So there is an evidence base that, whatever the gains are for public health and safety, there is a group of methadone clients whose functioning deteriorates, who spend much of their day topping up their methadone with diverted prescription drugs and strong alcohol, and who are stigmatised by public and fellow street users alike.
In spite of the evidence of iatrogenic effects, the justification for the widespread use of maintenance is twofold. First, evidence suggests gains for the community in improved public health and public safety (reduced crime and disease); second comes reduced risk to individuals from overdose and mortality.
The former has been used to justify the development of maintenance prescribing in prisons – in spite of a recent paper (McMillan, Lapham and Lackey 2008) showing no benefits of jail-based continuation of methadone-maintenance treatment on subsequent recidivism.
"No one should be written off as deserving no more hope than merely to be kept out of jail and kept alive"
There is a strong evidence base showing the benefits of treatment engagement on reduced mortality (eg, Warner-Smith et al 2002). But the much-lauded increases in drug treatment in England have actually been associated with increased drug mortality in the most recent year. The Office of National Statistics (August 2008) showed that there were 1,914 male deaths related to drug poisoning in England and Wales in 2007, the highest recorded number since 2002. This compares with 1,782 deaths in 2006, representing a rise of 7% in the latest figures.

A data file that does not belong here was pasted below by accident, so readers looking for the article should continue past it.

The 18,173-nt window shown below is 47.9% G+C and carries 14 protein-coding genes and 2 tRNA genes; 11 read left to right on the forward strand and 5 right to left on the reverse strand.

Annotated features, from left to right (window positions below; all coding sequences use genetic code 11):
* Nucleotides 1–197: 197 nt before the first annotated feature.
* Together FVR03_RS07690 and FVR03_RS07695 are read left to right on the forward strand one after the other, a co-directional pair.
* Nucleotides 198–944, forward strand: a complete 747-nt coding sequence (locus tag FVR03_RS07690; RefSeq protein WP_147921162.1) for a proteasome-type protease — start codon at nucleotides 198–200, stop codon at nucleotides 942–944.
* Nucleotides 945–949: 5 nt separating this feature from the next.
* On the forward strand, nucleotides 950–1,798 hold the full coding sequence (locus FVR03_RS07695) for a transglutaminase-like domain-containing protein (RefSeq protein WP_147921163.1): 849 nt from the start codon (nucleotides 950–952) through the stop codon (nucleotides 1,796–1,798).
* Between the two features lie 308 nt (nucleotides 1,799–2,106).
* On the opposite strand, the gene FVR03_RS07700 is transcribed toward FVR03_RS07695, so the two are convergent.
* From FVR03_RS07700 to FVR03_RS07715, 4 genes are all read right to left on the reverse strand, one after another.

maintenance lobby’s effect on clients, workers and the public’s faith in addiction treatment
“As with treatments for these other chronic medical conditions [hypertension, diabetes, asthma], there is no cure for addiction” stated O’Brien and McLellan (1996). The recognition that addiction is a ‘“chronic, relapsing condition” has become both a mantra and a justification in medical-professional treatment services. It has been the basis of turning maintenance treatment into a treatment that is assumed to be lifelong.
Not least because of the poor evidence base for detoxification (Simpson 1980; Mattick and Hall 1986) and medical-professional scepticism about rehabilitation and mutual aid (White 2008), it is assumed that the safest course of action is to get people onto a maintenance prescription and to keep them there: “this is what the evidence-base suggests”. We are caught in a trap.
Few clinicians want a prescription to be a life sentence. And, according to the NTA user satisfaction surveys (eg NTA 2007), it is not what most clients want from treatment. But, as a field we have failed to develop a convincing evidence base about when or how people can successfully leave maintenance prescriptions behind and move to abstinence and recovery, if that is their goal.